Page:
What is whiskey?
Whiskey is a spirit distilled from grain by the pot-still or patent-still method. The grain used may be barley, maize, rye, wheat, or a mixture of grain in varying proportions, according to the regulations that monitor the grain and its proportion and various processes in the production of whiskey.
The mixture may contain malted grain, unmalted grain, or both. The distilled drink is then aged in wooden barrels, especially those made of oak.
The wood aging smooths the harshness of the raw spirit and contributes flavor and color to the spirit. The minimum period of aging is two years, but some are kept for longer, depending on the type of whiskey.
Whiskey Production Process
The initial stages of making whiskey are similar to the production of beer except for the addition of hops. The fermented liquid is then distilled in a pot still or patent still.
The most important point to remember is that the type of cereal or combination of cereals, distillation method, type of wood used for aging, period of aging, and blending process used in the production vary according to the style of whiskey being produced.
Production Process of Scotch Whiskey
Scotch whiskey is regarded as the world’s finest whiskey. This art of the whiskey-making process was introduced in Scotland by Irish monks who settled in western Scotland. The Scots developed a taste for the drink, and soon it became very popular.
The production, sale, and transportation of alcohol in the USA were completely banned by the government during the prohibition period from 1920 to 1933 due to the pressure from the temperance movement by the religious denominations and the political reformers.
Production Process of Malt Whiskey
Barley is malted by soaking it in water for about two days and then spreading it on the floor for germination. During the germination process, the enzyme diastase converts the barley starch into soluble sugar. The germination barley is now termed green malt.
The smoke of peat contributes a unique character and flavor to the whiskey. The dried malt is then crushed to facilitate the extraction of sugar.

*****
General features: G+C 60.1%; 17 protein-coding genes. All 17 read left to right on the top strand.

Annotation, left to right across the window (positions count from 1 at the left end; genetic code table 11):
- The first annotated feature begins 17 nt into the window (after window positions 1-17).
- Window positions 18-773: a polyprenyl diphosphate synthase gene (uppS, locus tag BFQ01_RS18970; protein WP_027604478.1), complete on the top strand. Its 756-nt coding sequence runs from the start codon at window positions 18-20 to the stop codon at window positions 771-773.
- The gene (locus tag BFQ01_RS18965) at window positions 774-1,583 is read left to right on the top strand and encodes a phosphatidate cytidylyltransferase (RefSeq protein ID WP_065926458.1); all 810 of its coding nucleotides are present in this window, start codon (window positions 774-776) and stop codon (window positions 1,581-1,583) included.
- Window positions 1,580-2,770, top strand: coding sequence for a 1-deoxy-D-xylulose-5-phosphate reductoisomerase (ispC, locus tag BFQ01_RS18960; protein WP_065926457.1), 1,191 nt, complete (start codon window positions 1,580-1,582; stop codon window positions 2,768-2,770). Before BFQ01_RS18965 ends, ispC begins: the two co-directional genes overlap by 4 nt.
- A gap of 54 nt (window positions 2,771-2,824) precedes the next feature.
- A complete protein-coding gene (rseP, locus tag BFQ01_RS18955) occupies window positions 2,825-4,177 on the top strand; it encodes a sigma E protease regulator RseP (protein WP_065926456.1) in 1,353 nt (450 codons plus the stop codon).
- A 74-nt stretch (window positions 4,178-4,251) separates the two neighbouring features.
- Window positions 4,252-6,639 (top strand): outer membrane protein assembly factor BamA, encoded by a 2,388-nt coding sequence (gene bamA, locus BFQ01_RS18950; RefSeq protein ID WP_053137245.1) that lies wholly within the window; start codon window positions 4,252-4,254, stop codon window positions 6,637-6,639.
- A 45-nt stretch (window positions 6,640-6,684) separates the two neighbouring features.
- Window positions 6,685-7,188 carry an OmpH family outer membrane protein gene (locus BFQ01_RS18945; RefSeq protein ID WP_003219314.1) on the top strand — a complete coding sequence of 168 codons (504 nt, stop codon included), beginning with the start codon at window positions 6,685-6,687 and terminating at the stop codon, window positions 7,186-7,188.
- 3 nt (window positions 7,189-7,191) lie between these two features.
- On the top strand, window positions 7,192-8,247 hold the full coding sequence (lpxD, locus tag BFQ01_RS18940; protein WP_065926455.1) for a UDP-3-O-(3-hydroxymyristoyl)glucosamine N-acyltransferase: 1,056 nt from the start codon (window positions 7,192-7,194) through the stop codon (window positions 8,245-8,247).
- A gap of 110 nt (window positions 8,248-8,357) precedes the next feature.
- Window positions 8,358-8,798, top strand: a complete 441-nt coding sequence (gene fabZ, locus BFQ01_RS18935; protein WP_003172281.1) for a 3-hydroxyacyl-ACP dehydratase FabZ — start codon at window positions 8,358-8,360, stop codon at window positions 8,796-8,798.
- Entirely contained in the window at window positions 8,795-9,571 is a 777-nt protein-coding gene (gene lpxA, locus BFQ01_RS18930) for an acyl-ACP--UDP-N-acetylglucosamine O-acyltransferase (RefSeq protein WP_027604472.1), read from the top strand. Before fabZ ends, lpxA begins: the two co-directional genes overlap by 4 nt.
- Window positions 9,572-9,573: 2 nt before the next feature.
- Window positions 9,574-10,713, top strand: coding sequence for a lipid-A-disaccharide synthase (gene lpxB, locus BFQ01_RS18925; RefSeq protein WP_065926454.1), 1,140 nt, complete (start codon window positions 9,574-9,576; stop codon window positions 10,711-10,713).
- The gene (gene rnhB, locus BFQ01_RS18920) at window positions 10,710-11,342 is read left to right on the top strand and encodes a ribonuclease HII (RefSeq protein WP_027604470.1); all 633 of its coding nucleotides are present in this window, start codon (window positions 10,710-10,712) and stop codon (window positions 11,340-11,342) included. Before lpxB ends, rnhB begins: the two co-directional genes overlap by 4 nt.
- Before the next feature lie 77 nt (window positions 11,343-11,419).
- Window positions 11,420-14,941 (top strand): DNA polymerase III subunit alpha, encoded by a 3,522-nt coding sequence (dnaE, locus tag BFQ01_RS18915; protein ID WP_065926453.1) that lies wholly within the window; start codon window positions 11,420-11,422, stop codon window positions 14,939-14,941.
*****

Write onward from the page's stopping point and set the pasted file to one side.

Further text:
The crushed malt is placed in the mash tub with boiling water and brewed to extract sugar. This liquid is now termed wort. The wort is then cooled and transferred to a wooden or steel fermenting vessel, where the cultured yeast is introduced.
Yeast acts on sugar and converts it to alcohol. The spirit obtained by this method has a good flavor and body derived from the congeners.
The spirit is then reduced to 63.5 percent and aged in oak casks. The casks are often used for maturing sherry or bourbon. The minimum legal period for maturing is three years. After the completion of the required period of aging, they may be bottled and sold as a single malt.
Production Process of Grain Whiskey
Grain whiskey is made from a mash consisting of wheat or maize and a small quantity of malted barley.
The unmalted cereals are milled and then steam-cooked to release the starch into a slurry solution. It is then placed in the mash tun, and the malted barley is added with hot water.
The mixture is mashed and brewed to make wort. Wort is then transferred to a cooler to bring down the temperature. It is then directed to fermenting containers, where the yeast is introduced for fermentation.
Yeast acts on sugar and converts it to alcohol, resulting in crude alcohol of low strength, called alcoholic wash.
The alcoholic wash is then distilled in a patent still, also called a continuous still. This process of distillation removes much of the congeners, making the spirit very light and mild compared to malt whiskey.
It is then aged in oak casks for a minimum period of three years. Grain whiskey matures more rapidly compared to malt whiskey as it is light-bodied.
Many grain whiskeys are matured as long as malt whiskeys take 15 to 21 years to be used. The majority of the grain whiskey is used for making blended Scotch whiskey.